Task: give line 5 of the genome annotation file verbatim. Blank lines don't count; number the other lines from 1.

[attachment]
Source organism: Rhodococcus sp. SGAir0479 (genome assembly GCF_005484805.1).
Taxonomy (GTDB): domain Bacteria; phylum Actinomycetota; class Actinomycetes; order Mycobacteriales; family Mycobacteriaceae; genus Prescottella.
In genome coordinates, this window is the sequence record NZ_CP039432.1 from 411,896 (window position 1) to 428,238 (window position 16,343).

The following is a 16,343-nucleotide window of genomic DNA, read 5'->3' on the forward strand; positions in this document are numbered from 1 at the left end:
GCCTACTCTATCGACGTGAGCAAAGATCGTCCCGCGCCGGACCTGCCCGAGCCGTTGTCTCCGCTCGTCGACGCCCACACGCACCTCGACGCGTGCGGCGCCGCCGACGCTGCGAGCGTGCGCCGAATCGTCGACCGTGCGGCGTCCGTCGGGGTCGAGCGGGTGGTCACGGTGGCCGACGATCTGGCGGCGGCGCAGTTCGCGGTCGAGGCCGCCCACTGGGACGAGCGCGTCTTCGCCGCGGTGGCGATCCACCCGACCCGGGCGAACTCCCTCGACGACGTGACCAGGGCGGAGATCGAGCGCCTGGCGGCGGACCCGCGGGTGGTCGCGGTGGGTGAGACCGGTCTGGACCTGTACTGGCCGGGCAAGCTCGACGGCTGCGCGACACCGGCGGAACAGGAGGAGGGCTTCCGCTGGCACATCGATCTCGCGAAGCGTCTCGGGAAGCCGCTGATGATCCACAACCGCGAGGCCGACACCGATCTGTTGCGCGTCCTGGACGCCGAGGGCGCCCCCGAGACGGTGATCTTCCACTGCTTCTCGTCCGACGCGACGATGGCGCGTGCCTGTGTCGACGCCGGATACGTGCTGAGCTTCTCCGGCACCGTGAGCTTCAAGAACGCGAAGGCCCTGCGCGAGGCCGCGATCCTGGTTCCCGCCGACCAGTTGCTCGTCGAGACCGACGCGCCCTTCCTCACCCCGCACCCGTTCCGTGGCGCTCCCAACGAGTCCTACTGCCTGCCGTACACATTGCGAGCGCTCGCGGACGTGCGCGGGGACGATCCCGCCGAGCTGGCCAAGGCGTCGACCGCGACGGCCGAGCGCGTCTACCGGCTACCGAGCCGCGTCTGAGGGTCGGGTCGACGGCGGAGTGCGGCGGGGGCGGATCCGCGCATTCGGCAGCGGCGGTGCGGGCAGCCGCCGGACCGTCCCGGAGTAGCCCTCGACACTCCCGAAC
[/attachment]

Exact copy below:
GCCTACTCTATCGACGTGAGCAAAGATCGTCCCGCGCCGGACCTGCCCGAGCCGTTGTCTCCGCTCGTCGACGCCCACACGCACCTCGACGCGTGCGGCGCCGCCGACGCTGCGAGCGTGCGCCGAATCGTCGACCGTGCGGCGTCCGTCGGGGTCGAGCGGGTGGTCACGGTGGCCGACGATCTGGCGGCGGCGCAGTTCGCGGTCGAGGCCGCCCACTGGGACGAGCGCGTCTTCGCCGCGGTGGCGATCCACCCGACCCGGGCGAACTCCCTCGACGACGTGACCAGGGCGGAGATCGAGCGCCTGGCGGCGGACCCGCGGGTGGTCGCGGTGGGTGAGACCGGTCTGGACCTGTACTGGCCGGGCAAGCTCGACGGCTGCGCGACACCGGCGGAACAGGAGGAGGGCTTCCGCTGGCACATCGATCTCGCGAAGCGTCTCGGGAAGCCGCTGATGATCCACAACCGCGAGGCCGACACCGATCTGTTGCGCGTCCTGGACGCCGAGGGCGCCCCCGAGACGGTGATCTTCCACTGCTTCTCGTCCGACGCGACGATGGCGCGTGCCTGTGTCGACGCCGGATACGTGCTGAGCTTCTCCGGCACCGTGAGCTTCAAGAACGCGAAGGCCCTGCGCGAGGCCGCGATCCTGGTTCCCGCCGACCAGTTGCTCGTCGAGACCGACGCGCCCTTCCTCACCCCGCACCCGTTCCGTGGCGCTCCCAACGAGTCCTACTGCCTGCCGTACACATTGCGAGCGCTCGCGGACGTGCGCGGGGACGATCCCGCCGAGCTGGCCAAGGCGTCGACCGCGACGGCCGAGCGCGTCTACCGGCTACCGAGCCGCGTCTGAGGGTCGGGTCGACGGCGGAGTGCGGCGGGGGCGGATCCGCGCATTCGGCAGCGGCGGTGCGGGCAGCCGCCGGACCGTCCCGGAGTAGCCCTCGACACTCCCGAAC